The bridge from Manhattan to the New World of Brooklyn’s art venues is strong. Local artist Juliet Kasbar shares seven of the best art spaces in Brooklyn.
New York is and will always be one of the world’s most important art cities. It is a mecca of culture and offers unparalleled opportunities for experimentation and inspiration. The amount of diversity in landscape, people and interests is an endless resource for artists. Supporting the abundance of works made in this city are spaces and galleries that let the public view and engage in discourse on every subject type.
The cosmopolitan art community of Manhattan has recently expanded over the past few years to include Brooklyn as an international destination for artists, gallerists, and collectors alike. Major blue-chip gallery, Luhring Augustine, has opened a second location in trendy Bushwick following the influx of artists pushed out of Manhattan years ago and into the formerly more affordable Brooklyn. There is nothing new about gentrification following artists, but here are the top galleries and art spaces to visit if you are crossing the bridge.
The Brooklyn outpost of this Chelsea art space continues to show work across mediums of painting, photography, installation, performance, video, and sculpture from an array of talented international artists. With the space to accommodate large-scale installations and longer-term projects, the focus of the Luhring Augustine’s Bushwick location remains on international living contemporary artists. (25 Knickerbocker Ave)
This non-profit art organization located in Red Hook is a bit a of trek, but totally worth it. Founded by artist Dustin Yellen, Pioneer Works Center for Arts and Innovation has an interdisciplinary approach to the creative fields of visual art, science, and sound. Although this is not a gallery, the space has frequent exhibitions, artist-in-residence studios and a scientific laboratory, and plays host to a radio station. The non-profit, free-of-charge institution is open to the public. (159 Pioneer St)
Also, in Bushwick this cute gallery is as it’s name suggests, small but packing quite a punch. Open for five years, Sardine believes in ‘art for arts sake’ and carefully curates shows with a focus on solo exhibitions as the space lends itself to an intimate experience. (286 Stanhope St)
Dutch artist Paulien Lethan opened the quirky Holland Tunnel Gallery in 1997 and it now has three locations. The venue was closed for a bit and now opens for special events. Only accommodating up to six people at a time, the gallery hosts music concerts and exhibitions featuring international and local talent. “Stairmasters”, the second Williamsburg location, is housed on the 4th floor of a brownstone next to the original gallery. With large group shows hosting up to 100 different artists at a time, the diversity of expression is without question. If you are traveling to Greece, there is a third location on the island of Paros located inside a historic Cycladic home. (59 and 61 South 3rd St)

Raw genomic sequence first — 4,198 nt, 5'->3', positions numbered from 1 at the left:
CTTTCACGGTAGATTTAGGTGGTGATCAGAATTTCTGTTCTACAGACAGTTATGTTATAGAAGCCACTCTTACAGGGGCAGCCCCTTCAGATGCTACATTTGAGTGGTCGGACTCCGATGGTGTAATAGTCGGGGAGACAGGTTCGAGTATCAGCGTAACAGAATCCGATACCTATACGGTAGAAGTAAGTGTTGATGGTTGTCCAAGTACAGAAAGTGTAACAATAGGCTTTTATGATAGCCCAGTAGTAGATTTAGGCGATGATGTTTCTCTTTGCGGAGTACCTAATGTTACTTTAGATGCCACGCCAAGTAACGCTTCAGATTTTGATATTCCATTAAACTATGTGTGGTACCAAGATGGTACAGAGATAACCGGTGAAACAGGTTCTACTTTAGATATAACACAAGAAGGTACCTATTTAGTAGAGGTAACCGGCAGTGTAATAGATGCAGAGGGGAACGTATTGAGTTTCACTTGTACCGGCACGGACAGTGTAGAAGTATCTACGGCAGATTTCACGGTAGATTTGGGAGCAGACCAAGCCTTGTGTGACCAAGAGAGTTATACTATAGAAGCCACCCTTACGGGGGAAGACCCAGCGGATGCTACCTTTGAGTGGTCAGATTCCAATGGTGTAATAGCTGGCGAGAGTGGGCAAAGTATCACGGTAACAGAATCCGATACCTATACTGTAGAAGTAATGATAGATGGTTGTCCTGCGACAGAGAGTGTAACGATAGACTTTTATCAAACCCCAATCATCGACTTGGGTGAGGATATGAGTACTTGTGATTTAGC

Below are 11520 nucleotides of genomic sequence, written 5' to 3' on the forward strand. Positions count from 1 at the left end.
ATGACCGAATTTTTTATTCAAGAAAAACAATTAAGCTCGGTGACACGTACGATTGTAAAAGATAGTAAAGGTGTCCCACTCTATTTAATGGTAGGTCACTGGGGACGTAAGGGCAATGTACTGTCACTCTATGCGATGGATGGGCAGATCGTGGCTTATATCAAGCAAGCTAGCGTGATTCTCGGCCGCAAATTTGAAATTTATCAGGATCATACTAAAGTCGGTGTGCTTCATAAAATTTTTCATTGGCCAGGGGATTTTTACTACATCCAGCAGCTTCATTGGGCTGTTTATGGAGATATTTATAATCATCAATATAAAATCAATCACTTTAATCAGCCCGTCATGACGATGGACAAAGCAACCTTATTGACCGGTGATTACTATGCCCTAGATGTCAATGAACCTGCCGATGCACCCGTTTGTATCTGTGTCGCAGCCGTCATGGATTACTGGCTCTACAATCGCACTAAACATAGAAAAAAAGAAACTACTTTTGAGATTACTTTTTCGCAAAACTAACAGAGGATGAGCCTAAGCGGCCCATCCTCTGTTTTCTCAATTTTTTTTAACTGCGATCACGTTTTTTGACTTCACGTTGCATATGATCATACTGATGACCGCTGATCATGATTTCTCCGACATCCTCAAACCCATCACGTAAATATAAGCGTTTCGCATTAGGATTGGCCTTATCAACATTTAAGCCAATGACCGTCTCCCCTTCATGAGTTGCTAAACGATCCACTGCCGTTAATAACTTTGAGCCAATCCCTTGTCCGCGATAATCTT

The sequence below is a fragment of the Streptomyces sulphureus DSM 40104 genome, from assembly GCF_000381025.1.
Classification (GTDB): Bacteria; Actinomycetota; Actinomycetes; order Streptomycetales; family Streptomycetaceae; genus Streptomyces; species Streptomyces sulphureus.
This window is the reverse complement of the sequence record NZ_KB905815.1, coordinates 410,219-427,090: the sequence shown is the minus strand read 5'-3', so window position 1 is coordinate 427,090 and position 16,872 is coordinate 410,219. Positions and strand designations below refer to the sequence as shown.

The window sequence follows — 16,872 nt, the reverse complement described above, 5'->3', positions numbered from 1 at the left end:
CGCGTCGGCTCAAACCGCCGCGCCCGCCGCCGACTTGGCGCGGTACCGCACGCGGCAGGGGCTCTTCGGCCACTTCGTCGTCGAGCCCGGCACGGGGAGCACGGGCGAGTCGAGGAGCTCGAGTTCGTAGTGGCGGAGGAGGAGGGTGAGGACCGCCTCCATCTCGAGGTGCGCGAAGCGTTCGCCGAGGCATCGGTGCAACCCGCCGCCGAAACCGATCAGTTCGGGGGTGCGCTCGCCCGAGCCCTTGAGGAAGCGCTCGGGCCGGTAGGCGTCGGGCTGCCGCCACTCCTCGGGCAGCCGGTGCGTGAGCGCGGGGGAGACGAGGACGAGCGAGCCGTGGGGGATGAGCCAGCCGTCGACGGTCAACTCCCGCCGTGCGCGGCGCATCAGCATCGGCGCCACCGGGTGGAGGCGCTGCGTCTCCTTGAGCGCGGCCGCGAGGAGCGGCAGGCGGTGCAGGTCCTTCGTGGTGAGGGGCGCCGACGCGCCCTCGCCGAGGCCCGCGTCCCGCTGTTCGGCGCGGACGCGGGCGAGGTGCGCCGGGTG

Having relocated to larger space in Bushwick in 2014, Microscope Gallery negotiates between the white space of commercial art and the black space for videos, projections, performance and digital artworks. Catering to the intent of the artists, the gallery focuses on time-based practices and holds weekly events with screenings, lectures, readings, and performances to highlight the curatorial program. (1329 Willoughby Avenue, #2B)
This white-cube space shows playful artwork, challenging the ideas of who and what can be shown in an art space. Opened by the duo who runs the design and marketing company Lanningsmith, Moiety Gallery is half to the whole they consider in their outlook (as reflected by the gallery’s name). Installations by artists, chefs, athletes, florists, and other professions normally unseen are considered with as much value as traditional art forms. The Williamsburg gallery’s biggest strengths are its sincerity in the pursuit to present original art as well as offering an unforgettable experience. (166 North 12th St., ground floor)
This artist-run space in Williamsburg is located in a former plumbing supply store from which it takes it’s name. The international range of artists and quality of exhibitions is immense. Away from the commercial leanings of galleries dependent on curatorial awareness, this refreshing take renders the artists’ intentions as the top priority. Both charming and substantial, Soloway represents the Brooklyn spirit of DIY in conjunction with sophistication. Open on weekends. (348 S 4th St)